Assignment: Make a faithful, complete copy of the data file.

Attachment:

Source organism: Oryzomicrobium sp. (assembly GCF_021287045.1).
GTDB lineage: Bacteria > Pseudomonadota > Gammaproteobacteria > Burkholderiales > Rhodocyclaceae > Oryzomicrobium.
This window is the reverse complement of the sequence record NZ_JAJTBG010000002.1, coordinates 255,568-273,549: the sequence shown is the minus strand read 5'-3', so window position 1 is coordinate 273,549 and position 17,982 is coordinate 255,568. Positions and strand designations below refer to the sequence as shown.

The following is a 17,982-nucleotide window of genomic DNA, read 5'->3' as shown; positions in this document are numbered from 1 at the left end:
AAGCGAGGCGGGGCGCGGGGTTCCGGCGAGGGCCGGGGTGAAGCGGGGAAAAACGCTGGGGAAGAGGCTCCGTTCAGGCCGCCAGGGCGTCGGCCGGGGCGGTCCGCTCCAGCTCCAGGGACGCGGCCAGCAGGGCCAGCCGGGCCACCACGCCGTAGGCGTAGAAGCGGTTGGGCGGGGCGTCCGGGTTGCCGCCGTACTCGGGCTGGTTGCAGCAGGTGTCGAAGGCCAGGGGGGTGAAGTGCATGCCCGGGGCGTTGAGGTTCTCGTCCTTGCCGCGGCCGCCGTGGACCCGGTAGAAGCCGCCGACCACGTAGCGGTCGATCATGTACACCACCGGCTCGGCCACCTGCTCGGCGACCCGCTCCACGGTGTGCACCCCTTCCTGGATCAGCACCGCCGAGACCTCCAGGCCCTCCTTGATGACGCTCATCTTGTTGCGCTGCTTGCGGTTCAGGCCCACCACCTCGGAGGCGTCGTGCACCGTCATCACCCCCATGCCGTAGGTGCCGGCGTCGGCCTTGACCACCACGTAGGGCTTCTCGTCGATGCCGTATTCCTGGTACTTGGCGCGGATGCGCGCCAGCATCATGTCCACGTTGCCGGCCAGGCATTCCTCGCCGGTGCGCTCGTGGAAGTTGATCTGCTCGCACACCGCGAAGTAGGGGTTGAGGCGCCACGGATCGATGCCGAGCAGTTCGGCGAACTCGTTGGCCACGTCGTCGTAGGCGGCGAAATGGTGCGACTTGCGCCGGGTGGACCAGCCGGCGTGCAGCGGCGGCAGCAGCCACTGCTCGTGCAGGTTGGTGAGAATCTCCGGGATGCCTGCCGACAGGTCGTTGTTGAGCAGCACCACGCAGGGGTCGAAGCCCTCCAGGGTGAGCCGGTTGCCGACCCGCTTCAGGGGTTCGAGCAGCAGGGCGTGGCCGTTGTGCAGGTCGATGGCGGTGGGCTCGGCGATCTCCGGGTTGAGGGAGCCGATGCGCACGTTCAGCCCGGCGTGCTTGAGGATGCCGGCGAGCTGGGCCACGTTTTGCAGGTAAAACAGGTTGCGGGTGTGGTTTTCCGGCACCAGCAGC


Source organism: Oryzomicrobium sp. (assembly GCF_021287045.1).
GTDB lineage: Bacteria > Pseudomonadota > Gammaproteobacteria > Burkholderiales > Rhodocyclaceae > Oryzomicrobium.
This window is the reverse complement of the sequence record NZ_JAJTBG010000002.1, coordinates 255,568-273,549: the sequence shown is the minus strand read 5'-3', so window position 1 is coordinate 273,549 and position 17,982 is coordinate 255,568. Positions and strand designations below refer to the sequence as shown.

The following is a 17,982-nucleotide window of genomic DNA, read 5'->3' as shown; positions in this document are numbered from 1 at the left end:
AAGCGAGGCGGGGCGCGGGGTTCCGGCGAGGGCCGGGGTGAAGCGGGGAAAAACGCTGGGGAAGAGGCTCCGTTCAGGCCGCCAGGGCGTCGGCCGGGGCGGTCCGCTCCAGCTCCAGGGACGCGGCCAGCAGGGCCAGCCGGGCCACCACGCCGTAGGCGTAGAAGCGGTTGGGCGGGGCGTCCGGGTTGCCGCCGTACTCGGGCTGGTTGCAGCAGGTGTCGAAGGCCAGGGGGGTGAAGTGCATGCCCGGGGCGTTGAGGTTCTCGTCCTTGCCGCGGCCGCCGTGGACCCGGTAGAAGCCGCCGACCACGTAGCGGTCGATCATGTACACCACCGGCTCGGCCACCTGCTCGGCGACCCGCTCCACGGTGTGCACCCCTTCCTGGATCAGCACCGCCGAGACCTCCAGGCCCTCCTTGATGACGCTCATCTTGTTGCGCTGCTTGCGGTTCAGGCCCACCACCTCGGAGGCGTCGTGCACCGTCATCACCCCCATGCCGTAGGTGCCGGCGTCGGCCTTGACCACCACGTAGGGCTTCTCGTCGATGCCGTATTCCTGGTACTTGGCGCGGATGCGCGCCAGCATCATGTCCACGTTGCCGGCCAGGCATTCCTCGCCGGTGCGCTCGTGGAAGTTGATCTGCTCGCACACCGCGAAGTAGGGGTTGAGGCGCCACGGATCGATGCCGAGCAGTTCGGCGAACTCGTTGGCCACGTCGTCGTAGGCGGCGAAATGGTGCGACTTGCGCCGGGTGGACCAGCCGGCGTGCAGCGGCGGCAGCAGCCACTGCTCGTGCAGGTTGGTGAGAATCTCCGGGATGCCTGCCGACAGGTCGTTGTTGAGCAGCACCACGCAGGGGTCGAAGCCCTCCAGGGTGAGCCGGTTGCCGACCCGCTTCAGGGGTTCGAGCAGCAGGGCGTGGCCGTTGTGCAGGTCGATGGCGGTGGGCTCGGCGATCTCCGGGTTGAGGGAGCCGATGCGCACGTTCAGCCCGGCGTGCTTGAGGATGCCGGCGAGCTGGGCCACGTTTTGCAGGTAAAACAGGTTGCGGGTGTGGTTTTCCGGCACCAGCAGC